Whether it is a gift or the product of a contract of employment or of insurance, the purposes of the parties to it are obviously better served and the
interests of society are likely to be better served if the injured person is
benefitted [sic] than if the wrongdoer is benefitted [sic]. Legal “
compensation” for personal injuries does not actually compensate. Not many people would sell an arm for the average or even the maximum amount that
juries award for loss of an arm. Moreover the injured person seldom gets
the compensation he “recovers”, for a substantial attorney’s fee usually
comes out of it. There is a limit to what a negligent wrongdoer can fairly,
i.e., consistently with the balance of individual and social interests, be required to pay. But it is not necessarily reduced by the injured person’s getting money or care from a collateral source.150
The corrective justice objective of the collateral source rule was recently
reaffirmed by the Supreme Court of Appeals of West Virginia.151 Noting that
the rule has been “a staple of American tort law since before the Civil
War,”152 the court called it “a central part of the tort system’s goal of requiring tortfeasors to make right their wrongful acts,”153 adding that “[t]he primary unifying principle of tort law is one of corrective justice, that is, the law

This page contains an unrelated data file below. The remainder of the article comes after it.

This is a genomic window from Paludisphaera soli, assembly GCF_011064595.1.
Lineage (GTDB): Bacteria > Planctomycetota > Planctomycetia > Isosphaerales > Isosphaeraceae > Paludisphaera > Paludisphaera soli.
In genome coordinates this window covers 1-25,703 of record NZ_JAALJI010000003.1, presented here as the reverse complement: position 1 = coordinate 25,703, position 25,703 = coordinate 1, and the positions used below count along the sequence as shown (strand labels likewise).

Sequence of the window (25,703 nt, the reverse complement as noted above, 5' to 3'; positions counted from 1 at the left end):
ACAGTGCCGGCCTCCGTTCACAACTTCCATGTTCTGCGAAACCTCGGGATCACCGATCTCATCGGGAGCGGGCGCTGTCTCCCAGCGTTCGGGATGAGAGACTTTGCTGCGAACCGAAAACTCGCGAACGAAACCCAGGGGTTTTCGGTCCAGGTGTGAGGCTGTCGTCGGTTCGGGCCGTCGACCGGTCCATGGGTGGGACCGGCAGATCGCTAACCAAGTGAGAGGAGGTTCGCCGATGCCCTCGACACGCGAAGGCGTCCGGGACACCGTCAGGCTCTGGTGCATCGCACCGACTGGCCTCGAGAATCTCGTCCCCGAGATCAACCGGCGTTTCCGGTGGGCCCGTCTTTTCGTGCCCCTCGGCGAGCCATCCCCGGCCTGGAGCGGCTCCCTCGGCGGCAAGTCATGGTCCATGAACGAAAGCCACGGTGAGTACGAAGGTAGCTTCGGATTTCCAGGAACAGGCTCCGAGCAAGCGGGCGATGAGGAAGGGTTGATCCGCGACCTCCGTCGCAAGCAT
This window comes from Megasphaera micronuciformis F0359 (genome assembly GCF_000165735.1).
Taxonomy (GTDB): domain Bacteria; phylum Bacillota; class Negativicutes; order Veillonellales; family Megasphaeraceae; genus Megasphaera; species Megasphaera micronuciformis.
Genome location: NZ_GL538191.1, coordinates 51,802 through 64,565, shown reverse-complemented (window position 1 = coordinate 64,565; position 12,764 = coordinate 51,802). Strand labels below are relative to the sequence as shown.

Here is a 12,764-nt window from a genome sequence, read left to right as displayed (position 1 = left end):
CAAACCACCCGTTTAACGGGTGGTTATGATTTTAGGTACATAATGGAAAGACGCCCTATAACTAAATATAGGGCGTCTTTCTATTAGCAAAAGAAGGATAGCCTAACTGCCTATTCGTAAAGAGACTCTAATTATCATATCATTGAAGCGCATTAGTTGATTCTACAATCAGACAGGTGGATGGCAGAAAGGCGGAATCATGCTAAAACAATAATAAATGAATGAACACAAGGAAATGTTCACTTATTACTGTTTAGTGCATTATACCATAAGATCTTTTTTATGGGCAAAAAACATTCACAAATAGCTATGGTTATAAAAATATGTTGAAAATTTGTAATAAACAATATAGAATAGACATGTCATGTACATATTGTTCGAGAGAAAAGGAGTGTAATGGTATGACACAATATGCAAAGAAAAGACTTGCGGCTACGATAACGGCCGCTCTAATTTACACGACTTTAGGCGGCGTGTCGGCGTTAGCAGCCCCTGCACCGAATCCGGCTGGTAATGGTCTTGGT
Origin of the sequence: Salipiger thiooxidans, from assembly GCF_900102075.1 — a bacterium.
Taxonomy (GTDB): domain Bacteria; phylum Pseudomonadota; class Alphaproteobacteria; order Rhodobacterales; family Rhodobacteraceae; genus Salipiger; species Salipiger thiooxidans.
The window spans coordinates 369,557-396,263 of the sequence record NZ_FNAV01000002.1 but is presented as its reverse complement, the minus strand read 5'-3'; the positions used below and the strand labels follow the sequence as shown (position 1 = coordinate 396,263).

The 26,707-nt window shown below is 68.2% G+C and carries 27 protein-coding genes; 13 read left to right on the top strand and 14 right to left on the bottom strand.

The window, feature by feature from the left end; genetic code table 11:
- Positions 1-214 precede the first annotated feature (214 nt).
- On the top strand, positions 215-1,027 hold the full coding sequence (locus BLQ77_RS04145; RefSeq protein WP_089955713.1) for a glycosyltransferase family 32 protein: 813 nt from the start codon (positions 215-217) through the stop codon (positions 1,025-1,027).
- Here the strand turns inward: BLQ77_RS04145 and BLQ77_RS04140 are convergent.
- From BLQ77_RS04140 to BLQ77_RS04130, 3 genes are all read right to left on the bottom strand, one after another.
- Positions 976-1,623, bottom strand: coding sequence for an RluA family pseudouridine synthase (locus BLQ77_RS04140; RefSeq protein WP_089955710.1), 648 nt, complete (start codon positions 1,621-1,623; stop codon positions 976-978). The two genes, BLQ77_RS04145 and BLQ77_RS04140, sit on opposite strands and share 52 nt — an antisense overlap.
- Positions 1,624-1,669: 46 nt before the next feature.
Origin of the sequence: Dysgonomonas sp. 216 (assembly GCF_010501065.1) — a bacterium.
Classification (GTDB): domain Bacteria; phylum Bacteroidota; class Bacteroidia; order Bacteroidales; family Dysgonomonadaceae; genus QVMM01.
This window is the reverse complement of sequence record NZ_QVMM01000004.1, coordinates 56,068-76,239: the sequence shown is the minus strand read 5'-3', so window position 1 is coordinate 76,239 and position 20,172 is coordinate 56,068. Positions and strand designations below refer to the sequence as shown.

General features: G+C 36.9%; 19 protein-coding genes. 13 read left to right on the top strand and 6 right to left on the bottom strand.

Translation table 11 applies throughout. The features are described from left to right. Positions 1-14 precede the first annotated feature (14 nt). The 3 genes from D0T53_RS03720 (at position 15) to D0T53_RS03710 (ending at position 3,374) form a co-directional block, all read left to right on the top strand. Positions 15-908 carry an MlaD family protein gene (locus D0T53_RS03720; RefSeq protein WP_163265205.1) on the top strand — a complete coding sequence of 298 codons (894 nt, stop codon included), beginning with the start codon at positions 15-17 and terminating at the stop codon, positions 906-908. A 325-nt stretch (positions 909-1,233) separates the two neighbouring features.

establishes a legal duty for a tortfeasor to repair any damage or losses carelessly inflicted upon a victim.”154
D. The Proposal Would Deprive Injured Persons of a Legal Remedy
If the MOOPL proposal were adopted, claimants would risk not only being
inadequately compensated for malpractice and other tort-related injuries, but
also receiving no compensation whatsoever because they would be unable to
find an attorney to represent them. Plaintiffs’ attorneys, who are paid on a
contingent fee basis, can only afford to take cases that offer the prospect of a
sufficient amount of damages to justify the costs of pursuing them.155 Com-
150. Hudson v. Lazarus, 217 F.2d 344, 346 ( D. C. Cir. 1954). Hudson v. Lazarus, 217
F.2d 344, 346 ( D. C. Cir. 1954).
151. Kenney v. Liston, 760 S.E.2d 434, 449 (W. Va. 2014).
152. Id. at 440.
153. Id. at 445.
155. See AUERBACH, supra note 138, at 43 (“Claim frequency is, in part, determined by
the incentives that potential claimants and attorneys face in deciding whether to pursue claims,
and norms regarding subrogation can alter the total amount of compensation available to an
injured party. For example, in an environment in which subrogation generally does not occur,
if Medicaid is expected to pay $500 for medical care and then a liability insurer is expected to
make a payment of $1,000 to an injured party, a potential claimant should file a claim if the
costs of doing so are less than $1,500. However, if subrogation were widespread, then Medicaid would recover $500 of the $1,000 payment from the liability insurer, leaving only $1,000
available in total compensation to the injured party and thus potentially reducing the incentive
to file a claim in the first place.”).